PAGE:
“Every few paragraphs of the majority opinion has another line that dismissively and casually cuts apart tribal independence that Native ancestors gave their lives for,” observed one Indigenous law professor.
Indigenous leaders on Wednesday condemned a U.S. Supreme Court ruling that allows authorities in Oklahoma and other states to prosecute certain crimes on sovereign tribal land, a narrowing of a landmark 2020 decision affirming Native treaty rights.
Writing for the majority in the 5-4 Oklahoma v. Castro-Huerta decision—in which Neil Gorsuch joined the three liberal justices in dissent—Justice Brett Kavanaugh asserted that “the federal government and the state have concurrent jurisdiction to prosecute crimes committed by non-Indians against Indians in Indian Country.”
The ruling rolls back the court’s 2020 McGirt v. Oklahoma ruling, which affirmed that nearly half of Oklahoma is actually Native American land and that Congress must honor an 1866 treaty between the U.S. government and the Muscogee Nation, one of the numerous tribes forcibly removed from the Southeast via the genocidal Trail of Tears in the 19th century.
The Muscogee Nation tweeted that the ruling “is an alarming step backward for justice on our reservation in cases where non-Native criminals commit crimes against Native people.”
“It hands jurisdictional responsibility in these cases to the state, which during its long, pre-McGirt history of illegal jurisdiction on our reservation, routinely failed to deliver justice for Native victims,” the tribe continued.
Waking up to lines like:
The rules of law on most reservations “was relatively insignificant in the real world.”
And “Indian country is part of a State, not separate from a State.”
Just…how dare they.
— Elizabeth Hidalgo Reese (Yunpovi) (@yunpovi) June 29, 2022
“This will have a ripple effect throughout Indian Country across the United States,” Muscogee Nation added. “Public safety would be better served by expanding tribal authority to prosecute any crime committed by any offender within our reservation boundaries rather than empowering entities that have demonstrated a lack of commitment to public safety on Indian lands.”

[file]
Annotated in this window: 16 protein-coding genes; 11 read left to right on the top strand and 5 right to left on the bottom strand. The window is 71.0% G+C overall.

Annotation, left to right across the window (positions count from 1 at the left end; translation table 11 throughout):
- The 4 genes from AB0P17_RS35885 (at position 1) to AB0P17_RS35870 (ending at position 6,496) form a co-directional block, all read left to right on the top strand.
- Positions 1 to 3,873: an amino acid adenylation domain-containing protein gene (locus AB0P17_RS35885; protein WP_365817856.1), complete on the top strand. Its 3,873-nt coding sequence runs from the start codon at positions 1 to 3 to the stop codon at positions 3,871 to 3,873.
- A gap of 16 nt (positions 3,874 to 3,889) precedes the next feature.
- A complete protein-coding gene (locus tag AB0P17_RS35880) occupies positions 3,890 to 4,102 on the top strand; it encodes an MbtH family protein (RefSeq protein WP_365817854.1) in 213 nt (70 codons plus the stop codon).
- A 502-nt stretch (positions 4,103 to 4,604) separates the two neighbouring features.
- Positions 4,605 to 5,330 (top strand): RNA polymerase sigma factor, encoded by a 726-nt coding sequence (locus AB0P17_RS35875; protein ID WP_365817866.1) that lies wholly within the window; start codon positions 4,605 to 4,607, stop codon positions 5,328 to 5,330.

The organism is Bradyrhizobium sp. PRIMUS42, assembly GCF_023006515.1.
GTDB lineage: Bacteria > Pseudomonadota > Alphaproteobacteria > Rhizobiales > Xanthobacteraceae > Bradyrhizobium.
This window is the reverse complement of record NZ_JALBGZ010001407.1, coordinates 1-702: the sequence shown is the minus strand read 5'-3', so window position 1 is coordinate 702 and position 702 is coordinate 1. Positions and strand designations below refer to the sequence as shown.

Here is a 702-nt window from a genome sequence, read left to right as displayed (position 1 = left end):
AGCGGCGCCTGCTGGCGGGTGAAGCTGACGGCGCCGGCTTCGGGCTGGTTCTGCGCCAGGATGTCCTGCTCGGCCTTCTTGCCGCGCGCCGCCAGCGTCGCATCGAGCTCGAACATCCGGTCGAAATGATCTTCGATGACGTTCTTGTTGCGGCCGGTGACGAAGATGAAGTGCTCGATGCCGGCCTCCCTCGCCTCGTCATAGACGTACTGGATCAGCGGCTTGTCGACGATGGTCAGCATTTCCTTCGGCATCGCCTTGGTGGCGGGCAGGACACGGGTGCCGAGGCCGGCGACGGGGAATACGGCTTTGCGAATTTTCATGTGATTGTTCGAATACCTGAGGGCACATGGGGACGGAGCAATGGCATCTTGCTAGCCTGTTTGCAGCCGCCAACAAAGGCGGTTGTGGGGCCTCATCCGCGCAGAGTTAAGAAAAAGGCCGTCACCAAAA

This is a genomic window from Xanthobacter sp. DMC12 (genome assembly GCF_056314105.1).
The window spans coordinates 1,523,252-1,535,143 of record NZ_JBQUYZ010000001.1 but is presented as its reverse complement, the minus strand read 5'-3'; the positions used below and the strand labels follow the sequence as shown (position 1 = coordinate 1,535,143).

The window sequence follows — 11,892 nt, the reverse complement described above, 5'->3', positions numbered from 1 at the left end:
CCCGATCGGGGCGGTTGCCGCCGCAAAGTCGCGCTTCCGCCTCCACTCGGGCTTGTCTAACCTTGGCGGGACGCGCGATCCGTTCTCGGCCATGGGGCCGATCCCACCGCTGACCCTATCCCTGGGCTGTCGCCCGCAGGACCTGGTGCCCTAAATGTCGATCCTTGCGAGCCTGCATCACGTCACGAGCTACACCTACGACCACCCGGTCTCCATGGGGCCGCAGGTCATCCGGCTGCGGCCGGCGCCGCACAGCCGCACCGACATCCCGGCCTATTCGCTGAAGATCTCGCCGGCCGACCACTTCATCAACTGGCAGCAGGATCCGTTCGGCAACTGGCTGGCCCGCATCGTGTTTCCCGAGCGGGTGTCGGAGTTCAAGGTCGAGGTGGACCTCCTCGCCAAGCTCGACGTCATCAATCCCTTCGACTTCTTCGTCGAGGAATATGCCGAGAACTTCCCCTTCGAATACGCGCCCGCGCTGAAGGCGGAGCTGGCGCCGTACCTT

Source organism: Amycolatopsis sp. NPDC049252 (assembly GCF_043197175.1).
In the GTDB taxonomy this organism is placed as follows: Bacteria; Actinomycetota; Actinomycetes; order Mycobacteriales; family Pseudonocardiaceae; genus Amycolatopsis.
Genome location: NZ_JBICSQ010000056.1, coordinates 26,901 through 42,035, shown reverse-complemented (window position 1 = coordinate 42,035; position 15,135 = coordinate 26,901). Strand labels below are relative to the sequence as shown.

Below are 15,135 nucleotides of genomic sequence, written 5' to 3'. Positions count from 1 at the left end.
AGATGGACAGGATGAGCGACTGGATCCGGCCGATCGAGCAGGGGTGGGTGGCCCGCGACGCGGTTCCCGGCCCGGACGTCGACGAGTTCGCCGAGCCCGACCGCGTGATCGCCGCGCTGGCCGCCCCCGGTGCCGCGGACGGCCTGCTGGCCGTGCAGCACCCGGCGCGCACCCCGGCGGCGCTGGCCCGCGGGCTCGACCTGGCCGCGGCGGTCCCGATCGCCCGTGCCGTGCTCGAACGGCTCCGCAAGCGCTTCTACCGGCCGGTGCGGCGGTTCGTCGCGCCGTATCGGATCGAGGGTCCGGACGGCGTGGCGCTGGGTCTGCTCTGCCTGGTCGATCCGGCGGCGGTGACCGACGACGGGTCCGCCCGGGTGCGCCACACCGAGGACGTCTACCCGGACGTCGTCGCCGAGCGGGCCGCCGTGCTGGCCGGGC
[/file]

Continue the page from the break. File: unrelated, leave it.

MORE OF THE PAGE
Stanford Law School assistant professor Elizabeth Hidalgo Reese, who is Nambe Pueblo, called Wednesday’s Supreme Court ruling “horrifying and insulting to Indian people and tribes” and “an act of conquest.”
“The right and power of tribes to rule themselves is being dismissed in favor of state power,” she continued, blasting the “grotesque hypocrisy” in the high court’s logic that tribes “can’t prosecute most crimes [on] their own land without permission from Congress because it would be anti-democratic but states… can be trusted to prosecute people on tribal lands.”
Gary Batton, chief of the Choctaw Nation, said he was “disappointed,” but stressed that “this ruling does not affect the main holding of the McGirt decision, which affirmed tribal sovereignty and requires the United States to uphold its treaty obligations.”
While we are disappointed in today’s #SCOTUS decision in #CastroHuerta, it does not diminish our commitment to meeting our public safety responsibilities and to protecting Oklahomans on our reservations and across the state.
— Cherokee Nation (@CherokeeNation) June 29, 2022
In his Castro-Huerta dissent, Gorsuch—a reliable vote for Indigenous treaty rights who authored the court’s majority in McGirt—implored, “One can only hope the political branches and future courts will do their duty to honor this nation’s promises even as we have failed today to do our own.”
“Today’s ruling is a clear victory for all four million Oklahomans and the rule of law,” the governor tweeted. “The Supreme Court upheld that Indian Country is part of a state, not separate from it.”
Hidalgo Reese warned “everyone who’s been asking about Indian tribes being safe havens for abortion care” following the Supreme Court’s recent reversal of Roe v. Wade and subsequent trigger bans in over a dozen states including Oklahoma that “SCOTUS just made sure they can’t be in this Castro-Huerta opinion.”